Despite the positive odds of the Einstein Telescope coming to the Netherlands, other countries – like Italy – are also working hard to get the telescope to their country. Since last year, Freise has been one of three project directors who have been trying to manage all these different efforts.
“You don’t want to have competition between teams for everything. You just want them to do their best work so that the best side wins. We try to coordinate what is already done by the teams locally and fill the gaps for what needs to be done together. For example, if you design a cooling system or establish rules for distributing electricity and water, they’re probably the same for different countries. It’s not something that local teams will be interested in doing, but you need these things to get the telescope approved.”
In addition, Freise and his team make sure that it is possible to compare the work of the different teams. “It’s really important that all the documents are harmonized, so that governments can understand them and make an informed decision on them.”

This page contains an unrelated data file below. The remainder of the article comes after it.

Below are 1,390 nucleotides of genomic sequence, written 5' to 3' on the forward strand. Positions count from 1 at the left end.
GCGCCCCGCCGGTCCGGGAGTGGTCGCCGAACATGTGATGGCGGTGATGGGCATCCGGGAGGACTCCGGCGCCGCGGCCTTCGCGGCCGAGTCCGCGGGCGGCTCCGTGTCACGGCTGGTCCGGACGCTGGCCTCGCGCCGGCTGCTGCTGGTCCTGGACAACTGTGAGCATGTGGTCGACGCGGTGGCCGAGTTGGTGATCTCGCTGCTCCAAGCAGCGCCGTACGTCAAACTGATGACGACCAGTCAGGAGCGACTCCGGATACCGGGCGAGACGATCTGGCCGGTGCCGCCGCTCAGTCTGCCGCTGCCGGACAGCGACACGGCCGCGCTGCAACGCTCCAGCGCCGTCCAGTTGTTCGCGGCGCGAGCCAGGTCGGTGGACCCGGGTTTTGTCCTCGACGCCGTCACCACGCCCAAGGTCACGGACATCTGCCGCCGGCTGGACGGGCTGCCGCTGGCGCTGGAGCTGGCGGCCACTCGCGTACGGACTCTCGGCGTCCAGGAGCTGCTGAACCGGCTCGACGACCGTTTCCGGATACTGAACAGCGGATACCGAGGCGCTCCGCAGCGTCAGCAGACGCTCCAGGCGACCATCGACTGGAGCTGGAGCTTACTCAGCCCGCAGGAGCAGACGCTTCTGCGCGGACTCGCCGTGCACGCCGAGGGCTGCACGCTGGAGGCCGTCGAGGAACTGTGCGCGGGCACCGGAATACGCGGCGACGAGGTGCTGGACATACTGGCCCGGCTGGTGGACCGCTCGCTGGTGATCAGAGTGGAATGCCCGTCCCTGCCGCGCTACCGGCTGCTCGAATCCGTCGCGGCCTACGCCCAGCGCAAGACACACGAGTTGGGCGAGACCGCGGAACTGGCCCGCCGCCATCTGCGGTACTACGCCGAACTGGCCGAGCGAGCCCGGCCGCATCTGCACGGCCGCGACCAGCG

Being the director of such an enormous project is something new for Freise. “Most of us who live our normal lives are not really involved in these large projects. It’s comparable to motorway construction or building a new headquarters for a company. This project is quite a departure from my science experience, but it’s interesting to step into that zone and see something that I’m usually not a part of from the inside. That’s one of the reasons why I agreed on becoming the director.”
The current planning is that in 2025 or 2026, it will be decided where the Einstein Telescope will be built. If it doesn’t come to the Netherlands, would Freise be disappointed? “I’ve been working on ET since its beginning. I was part of this first small group of people that had the idea back in 2005. So for me, it was never about the Netherlands at the time, it’s about what science needs. I asked myself the question: what is the one thing that I want to achieve in my career? Well, I want the Einstein Telescope to happen.”